All Aristolochia species make use of complex pitfall traps with a fyke-like mechanism, stiff trichomes ('hair') leading the insect easily inside the flower but preventing them from escape . Although quite a number of species display striking similarities to genera of carnivorous plants, the genus Aristolochia itself is not carnivorous at all.
In fact, these plants lure and trap insects for their survival, namely to pollinate their flowers for reproduction. Many species have adapted to very specialized pollinators.
In a few cases, this coevolution has evolved to such tight relationships for some species that if the respective insect is missing or goes extinct the affected Aristolochia species will follow as well.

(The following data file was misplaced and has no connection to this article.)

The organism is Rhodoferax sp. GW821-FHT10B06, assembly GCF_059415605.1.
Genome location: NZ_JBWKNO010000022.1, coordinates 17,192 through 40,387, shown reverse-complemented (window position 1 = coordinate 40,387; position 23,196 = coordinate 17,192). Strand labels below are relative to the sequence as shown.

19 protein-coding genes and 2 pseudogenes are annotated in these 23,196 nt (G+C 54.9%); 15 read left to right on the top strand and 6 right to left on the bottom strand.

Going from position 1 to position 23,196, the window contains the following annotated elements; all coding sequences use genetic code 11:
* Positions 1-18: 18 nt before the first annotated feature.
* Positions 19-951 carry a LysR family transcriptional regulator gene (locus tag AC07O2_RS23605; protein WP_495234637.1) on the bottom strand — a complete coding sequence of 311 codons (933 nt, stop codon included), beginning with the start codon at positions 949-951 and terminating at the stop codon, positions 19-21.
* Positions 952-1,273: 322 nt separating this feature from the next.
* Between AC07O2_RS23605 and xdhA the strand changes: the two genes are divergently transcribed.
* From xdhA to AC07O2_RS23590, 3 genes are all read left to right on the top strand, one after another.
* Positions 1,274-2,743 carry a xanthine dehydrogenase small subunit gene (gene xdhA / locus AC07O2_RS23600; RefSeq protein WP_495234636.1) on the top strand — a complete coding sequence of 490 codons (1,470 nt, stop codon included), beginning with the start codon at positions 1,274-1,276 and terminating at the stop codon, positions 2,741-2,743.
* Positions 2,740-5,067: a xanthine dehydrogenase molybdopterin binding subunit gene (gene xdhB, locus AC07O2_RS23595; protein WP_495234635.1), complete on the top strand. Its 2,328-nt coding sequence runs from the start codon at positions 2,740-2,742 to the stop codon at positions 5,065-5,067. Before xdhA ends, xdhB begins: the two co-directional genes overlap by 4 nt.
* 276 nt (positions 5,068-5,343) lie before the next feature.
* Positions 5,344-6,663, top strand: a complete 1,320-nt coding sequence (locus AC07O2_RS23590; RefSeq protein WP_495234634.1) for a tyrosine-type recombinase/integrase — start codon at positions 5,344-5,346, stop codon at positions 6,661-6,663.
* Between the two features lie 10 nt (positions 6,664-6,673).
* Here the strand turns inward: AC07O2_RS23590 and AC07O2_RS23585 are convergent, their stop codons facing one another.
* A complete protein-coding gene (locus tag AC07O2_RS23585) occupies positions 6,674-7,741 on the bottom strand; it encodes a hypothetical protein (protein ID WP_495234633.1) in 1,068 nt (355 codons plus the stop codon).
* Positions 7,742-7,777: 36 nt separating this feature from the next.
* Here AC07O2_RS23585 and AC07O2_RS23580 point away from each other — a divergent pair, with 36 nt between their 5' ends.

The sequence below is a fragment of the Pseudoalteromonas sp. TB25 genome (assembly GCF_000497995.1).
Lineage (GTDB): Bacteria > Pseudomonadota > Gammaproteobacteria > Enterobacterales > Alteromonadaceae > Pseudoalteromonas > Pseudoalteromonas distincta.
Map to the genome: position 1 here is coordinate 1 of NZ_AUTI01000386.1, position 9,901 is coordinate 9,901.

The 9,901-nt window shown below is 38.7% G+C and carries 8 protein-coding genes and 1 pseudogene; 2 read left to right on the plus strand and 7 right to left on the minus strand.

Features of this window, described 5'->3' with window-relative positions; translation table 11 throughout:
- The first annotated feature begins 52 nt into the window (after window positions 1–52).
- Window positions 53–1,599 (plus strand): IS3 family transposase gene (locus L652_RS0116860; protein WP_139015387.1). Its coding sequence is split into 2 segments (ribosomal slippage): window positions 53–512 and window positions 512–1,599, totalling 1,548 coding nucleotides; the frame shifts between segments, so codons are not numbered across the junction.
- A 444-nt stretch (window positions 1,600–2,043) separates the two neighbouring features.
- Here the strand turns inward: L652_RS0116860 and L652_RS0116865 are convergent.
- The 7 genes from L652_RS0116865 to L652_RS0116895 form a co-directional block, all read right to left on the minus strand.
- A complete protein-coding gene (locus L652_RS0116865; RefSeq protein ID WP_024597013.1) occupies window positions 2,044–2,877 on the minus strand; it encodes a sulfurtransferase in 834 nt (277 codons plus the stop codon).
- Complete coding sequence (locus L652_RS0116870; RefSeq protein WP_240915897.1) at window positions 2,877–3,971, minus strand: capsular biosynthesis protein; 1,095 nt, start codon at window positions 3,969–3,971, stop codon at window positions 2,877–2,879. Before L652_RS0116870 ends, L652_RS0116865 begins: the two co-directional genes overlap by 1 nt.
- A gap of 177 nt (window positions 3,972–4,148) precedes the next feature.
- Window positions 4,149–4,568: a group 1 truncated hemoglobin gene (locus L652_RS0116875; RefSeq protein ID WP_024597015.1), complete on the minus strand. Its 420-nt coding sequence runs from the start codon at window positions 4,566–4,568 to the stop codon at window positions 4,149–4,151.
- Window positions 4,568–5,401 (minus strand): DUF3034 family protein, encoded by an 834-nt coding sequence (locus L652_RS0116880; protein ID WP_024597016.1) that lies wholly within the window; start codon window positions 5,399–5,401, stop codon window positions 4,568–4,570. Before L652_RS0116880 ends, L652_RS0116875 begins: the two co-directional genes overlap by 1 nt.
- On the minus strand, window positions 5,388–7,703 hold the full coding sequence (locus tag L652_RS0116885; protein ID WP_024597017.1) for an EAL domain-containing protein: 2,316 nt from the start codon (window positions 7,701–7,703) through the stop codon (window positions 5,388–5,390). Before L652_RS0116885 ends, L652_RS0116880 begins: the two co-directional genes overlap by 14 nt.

In any case the insects are not harmed at all, they will be captivated in the flower for some days and released due to a complex mechanism as soon as the anthers open or the flower is pollinated (stiff trichomes weaken in that process).